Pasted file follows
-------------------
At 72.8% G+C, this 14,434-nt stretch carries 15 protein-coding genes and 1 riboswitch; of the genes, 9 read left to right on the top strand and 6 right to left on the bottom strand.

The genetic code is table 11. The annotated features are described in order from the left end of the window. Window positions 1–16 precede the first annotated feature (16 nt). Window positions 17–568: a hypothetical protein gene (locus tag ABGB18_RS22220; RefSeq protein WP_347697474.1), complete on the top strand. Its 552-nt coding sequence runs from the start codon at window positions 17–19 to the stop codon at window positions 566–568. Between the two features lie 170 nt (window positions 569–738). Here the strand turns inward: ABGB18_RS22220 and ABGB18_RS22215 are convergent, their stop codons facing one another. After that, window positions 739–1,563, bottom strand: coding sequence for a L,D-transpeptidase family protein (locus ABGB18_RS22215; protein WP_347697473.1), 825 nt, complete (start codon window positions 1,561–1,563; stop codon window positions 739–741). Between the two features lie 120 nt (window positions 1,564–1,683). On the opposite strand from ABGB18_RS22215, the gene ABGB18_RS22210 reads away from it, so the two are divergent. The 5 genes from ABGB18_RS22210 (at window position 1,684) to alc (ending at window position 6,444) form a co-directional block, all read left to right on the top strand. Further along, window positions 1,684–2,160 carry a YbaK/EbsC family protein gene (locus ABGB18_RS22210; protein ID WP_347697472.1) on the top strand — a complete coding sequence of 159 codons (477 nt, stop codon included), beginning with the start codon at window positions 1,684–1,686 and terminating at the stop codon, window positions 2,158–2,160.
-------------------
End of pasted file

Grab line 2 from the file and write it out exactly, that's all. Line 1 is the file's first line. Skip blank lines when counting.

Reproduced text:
The genetic code is table 11. The annotated features are described in order from the left end of the window. Window positions 1–16 precede the first annotated feature (16 nt). Window positions 17–568: a hypothetical protein gene (locus tag ABGB18_RS22220; RefSeq protein WP_347697474.1), complete on the top strand. Its 552-nt coding sequence runs from the start codon at window positions 17–19 to the stop codon at window positions 566–568. Between the two features lie 170 nt (window positions 569–738). Here the strand turns inward: ABGB18_RS22220 and ABGB18_RS22215 are convergent, their stop codons facing one another. After that, window positions 739–1,563, bottom strand: coding sequence for a L,D-transpeptidase family protein (locus ABGB18_RS22215; protein WP_347697473.1), 825 nt, complete (start codon window positions 1,561–1,563; stop codon window positions 739–741). Between the two features lie 120 nt (window positions 1,564–1,683). On the opposite strand from ABGB18_RS22215, the gene ABGB18_RS22210 reads away from it, so the two are divergent. The 5 genes from ABGB18_RS22210 (at window position 1,684) to alc (ending at window position 6,444) form a co-directional block, all read left to right on the top strand. Further along, window positions 1,684–2,160 carry a YbaK/EbsC family protein gene (locus ABGB18_RS22210; protein ID WP_347697472.1) on the top strand — a complete coding sequence of 159 codons (477 nt, stop codon included), beginning with the start codon at window positions 1,684–1,686 and terminating at the stop codon, window positions 2,158–2,160.